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Bitcoin Developers Weigh the Costs of Defying White Paper Copyright Claim



The Bitcoin community is debating the extent to which Bitcoin Core developers and maintainers should shoulder the symbolic burden of hosting its white paper, particularly when doing so could unnecessarily sap their time and finances.

The question arose after the Bitcoin white paper was taken down from, a canonical repository for the Bitcoin software and educational resources like Satoshi’s 10-page thesis, following legal threats of copyright infringement from nChain Chief Scientist Craig Wright.

Wright, who has made a career of his claim that he is Satoshi Nakamoto, also helped to spawn the Bitcoin fork Bitcoin Satoshi’s Vision (BSV).

The Bitcoin white paper, titled “Bitcoin: A Peer-to-Peer Electronic Cash System,” was published by Satoshi Nakamoto under an  MIT public license in 2008 and is distributed widely in many forms around the world. Wright has filed a copyright claim and that claim has been processed, but it is still open to challenge.

But whether his legal pressure has merit is not the issue: Wright is no stranger to lawsuits and has eagerly sued prominent Bitcoiners, like British podcast Peter McCormack, for challenging his claim as the inventor of Bitcoin.

The issue is whether it would be best to entertain another of Wright’s enervating (but expensive) lawsuits with a show of strength, or if sidestepping the problem entirely by removing the white paper – which exists in numerous corners of the web anyway – would be a wiser path for to follow.

While’s maintainers have scuttled the white paper from the site,, the other website in the lawsuit’s sights, has yet to remove the white paper.

As to the matter of practicality vs. principal, as ever, Bitcoin’s open-source community is at odds with itself.

No harm, no foul

Prolific Bitcoin contributor Gregory Maxwell, for instance, is in the camp that argues hosting the white paper on the Bitcoin Core website carries unneeded legal and financial risk for the Bitcoin Core developers who maintain the site.

“It’s not currently needed there: The bitcoin white paper is already all over the place, it is on dozens of sites, it is in the Bitcoin blockchain and with publicity about this nonsense it’s going to get published in 1,000 more places.” 

The fuss is over a digital paper, Maxwell points out, not even the Bitcoin code itself, which will chug on, entirely unaffected by the brouhaha.

“Wright might be able to abuse the legal system to take a copy down, or even to take down entirely (maybe even entirely). And what effect would that have on Bitcoin? NONE. No effect at all. What effect would it have on the availability of the whitepaper? If anything it would make it more available. But even if he managed to get the whitepaper taken off every site – a total impossibility – what would that do to Bitcoin? Still nothing.”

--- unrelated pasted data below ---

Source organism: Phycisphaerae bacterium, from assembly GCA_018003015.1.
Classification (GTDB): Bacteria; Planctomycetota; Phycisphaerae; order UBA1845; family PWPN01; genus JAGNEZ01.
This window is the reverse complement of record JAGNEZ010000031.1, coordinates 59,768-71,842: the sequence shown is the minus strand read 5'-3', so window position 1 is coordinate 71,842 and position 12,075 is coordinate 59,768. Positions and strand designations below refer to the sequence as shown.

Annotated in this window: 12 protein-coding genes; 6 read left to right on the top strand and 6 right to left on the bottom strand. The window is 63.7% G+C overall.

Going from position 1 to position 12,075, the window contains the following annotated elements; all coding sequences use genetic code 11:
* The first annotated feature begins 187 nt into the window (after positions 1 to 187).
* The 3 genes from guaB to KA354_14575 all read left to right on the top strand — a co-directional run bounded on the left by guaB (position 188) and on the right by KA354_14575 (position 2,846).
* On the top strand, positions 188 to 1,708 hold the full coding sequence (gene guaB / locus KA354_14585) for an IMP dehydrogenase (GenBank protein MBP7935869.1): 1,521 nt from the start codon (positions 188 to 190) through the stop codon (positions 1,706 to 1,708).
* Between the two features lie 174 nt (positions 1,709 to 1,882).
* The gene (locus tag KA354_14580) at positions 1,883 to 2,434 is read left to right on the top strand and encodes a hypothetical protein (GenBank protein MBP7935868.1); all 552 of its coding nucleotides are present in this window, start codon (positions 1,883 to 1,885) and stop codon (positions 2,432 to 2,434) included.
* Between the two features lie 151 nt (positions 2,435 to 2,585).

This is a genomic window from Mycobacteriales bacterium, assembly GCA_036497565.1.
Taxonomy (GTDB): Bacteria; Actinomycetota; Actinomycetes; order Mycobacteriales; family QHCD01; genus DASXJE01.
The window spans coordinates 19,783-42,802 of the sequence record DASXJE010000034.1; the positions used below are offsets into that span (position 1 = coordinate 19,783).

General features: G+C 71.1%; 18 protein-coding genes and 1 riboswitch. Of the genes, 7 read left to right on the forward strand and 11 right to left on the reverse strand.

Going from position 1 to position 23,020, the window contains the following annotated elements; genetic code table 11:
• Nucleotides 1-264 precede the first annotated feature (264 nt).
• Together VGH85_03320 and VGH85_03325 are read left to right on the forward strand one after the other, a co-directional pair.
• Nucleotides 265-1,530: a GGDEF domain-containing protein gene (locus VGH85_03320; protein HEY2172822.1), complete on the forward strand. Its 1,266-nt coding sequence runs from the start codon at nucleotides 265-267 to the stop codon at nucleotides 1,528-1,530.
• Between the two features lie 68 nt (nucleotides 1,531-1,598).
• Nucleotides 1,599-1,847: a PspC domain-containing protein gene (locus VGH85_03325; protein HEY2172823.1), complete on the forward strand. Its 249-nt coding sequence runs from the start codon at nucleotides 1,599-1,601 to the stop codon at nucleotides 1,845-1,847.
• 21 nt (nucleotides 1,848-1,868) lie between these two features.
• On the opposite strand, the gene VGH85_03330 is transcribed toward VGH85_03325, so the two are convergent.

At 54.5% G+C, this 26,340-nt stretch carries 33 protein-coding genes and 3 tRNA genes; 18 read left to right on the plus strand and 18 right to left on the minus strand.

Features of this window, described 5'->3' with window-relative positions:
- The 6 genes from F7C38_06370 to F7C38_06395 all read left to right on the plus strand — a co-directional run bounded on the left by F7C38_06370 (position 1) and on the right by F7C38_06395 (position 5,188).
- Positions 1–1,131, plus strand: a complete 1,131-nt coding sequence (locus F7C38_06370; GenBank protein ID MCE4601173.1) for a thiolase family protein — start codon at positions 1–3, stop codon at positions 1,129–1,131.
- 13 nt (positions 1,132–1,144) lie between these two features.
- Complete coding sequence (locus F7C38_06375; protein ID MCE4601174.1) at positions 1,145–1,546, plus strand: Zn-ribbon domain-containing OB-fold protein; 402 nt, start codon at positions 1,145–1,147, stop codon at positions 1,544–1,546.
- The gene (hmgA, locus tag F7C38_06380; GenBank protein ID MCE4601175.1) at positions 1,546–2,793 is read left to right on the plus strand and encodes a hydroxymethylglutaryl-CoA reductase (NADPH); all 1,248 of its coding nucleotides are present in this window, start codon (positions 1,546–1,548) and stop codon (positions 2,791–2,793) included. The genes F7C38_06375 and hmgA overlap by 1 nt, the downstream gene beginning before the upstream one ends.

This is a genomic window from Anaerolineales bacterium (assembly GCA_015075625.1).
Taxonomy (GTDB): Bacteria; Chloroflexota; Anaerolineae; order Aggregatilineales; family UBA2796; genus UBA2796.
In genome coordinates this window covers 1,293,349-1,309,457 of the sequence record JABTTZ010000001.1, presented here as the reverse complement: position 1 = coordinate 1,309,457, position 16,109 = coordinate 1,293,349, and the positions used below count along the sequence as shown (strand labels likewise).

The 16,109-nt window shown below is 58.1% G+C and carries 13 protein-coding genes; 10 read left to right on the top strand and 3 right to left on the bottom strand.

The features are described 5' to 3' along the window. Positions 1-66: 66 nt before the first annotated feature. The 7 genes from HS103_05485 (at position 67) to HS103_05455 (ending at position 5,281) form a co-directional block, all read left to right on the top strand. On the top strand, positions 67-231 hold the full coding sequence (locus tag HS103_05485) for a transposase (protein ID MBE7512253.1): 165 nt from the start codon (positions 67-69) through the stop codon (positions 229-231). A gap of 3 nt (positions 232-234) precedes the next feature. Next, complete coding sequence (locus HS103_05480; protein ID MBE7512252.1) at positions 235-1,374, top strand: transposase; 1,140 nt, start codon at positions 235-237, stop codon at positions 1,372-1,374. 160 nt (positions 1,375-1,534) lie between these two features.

Greg Maxwell

He adds that instead of distracting Bitcoin engineers with years of hearings and lawsuits costing millions of dollars, it would be better to allow them the freedom to continue their important work maintaining Bitcoin. He cites McCormack’s and other cases as evidence that Wright has plenty of money to throw at court hearings that go nowhere (and he’s even failed to pay legally mandated restitution after losing these fights, Maxwell says in the post).

A matter of principle and pride

Responding to Maxwell’s post, Cobra, a pseudonymous developer who maintains the website, disagrees with Maxwell’s conclusion that “this isn’t the right battle.” Where Maxwell thinks it would show weakness to engage with Wright, Cobra believes submitting to the demand is weakness as well.

“With respect to Greg, I think the Bitcoin Core project submitting to unreasonable demands that lack merit is a bad thing, and doesn’t inspire confidence in the robustness of the project to social and legal attacks” Cobra told CoinDesk over direct message.

Cobra told CoinDesk the developers are willing to go to court to combat Wright’s “nonsense” allegations if necessary. 

Can’t sue ‘em all

Other Bitcoiners, in response to a post by Bitcoin Core lead maintainer Wladimir van der Laan (@orionwl), were more sympathetic.  

“Y’all made the right decision,” Pierre Rochard, Nakamoto Institute co-founder and Bitcoin Strategist at Kraken, responded. “Thank you for your excellent stewardship of the project.”

Decentralizing Bitcoin Core

Still, some suggested that van der Laan and other Bitcoin Core developers who would rather avoid legal conflict should pass the domain on to someone who is willing to bear the litigious brunt of a potential lawsuit.

In a blog post yesterday, Bitcoin Core’s lead maintainer made it clear that, in his view, this goes further than the debate over taking down the white paper that, in itself, is likely to be a battle that will need broader support that one person could handle alone.

Indeed, he had already begun considering “decreasing [his] involvement” in the open source project prior to this week’s events.

The “responses on social media” to’s delisting the white paper he writes in the post “have made me realize that people have strange expectations from me, and what my role in the Bitcoin Core project is.”

Van der Laan will be stepping down as chair of Bitcoin Core’s weekly meetings. For the rest of the post, he proposes ways to further decentralize Bitcoin’s development and software distribution.

“Some arrangements that were acceptable for a small scale FOSS project are no longer so for one running a 600 billion dollar system. Market cap is famously deceptive, but my point is not about specific numbers here,” he writes.

“This is a serious project now, and we need to start taking decentralization seriously.”

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How Elon Musk Became Champion of Doge 




By February 10, the Doge rally began to fade slowly. On February 15, Musk called upon Doge whales to sell their coins in order to decrease the asset’s concentration.

Lately, Elon Musk has been a fixture in headlines around the world because of what he has been saying about cryptocurrencies. When he tweets, people pay attention, and in the case of cryptocurrency, when he talks about assets, their prices rise. When Tesla announced it would be buying $1.5 billion worth of Bitcoin, many speculated that it could trigger a chain reaction of other big companies buying in. However, it seems that Bitcoin is not actually Musk’s favorite cryptocurrency. That distinction belongs to the currency originally started as a joke Dogecoin.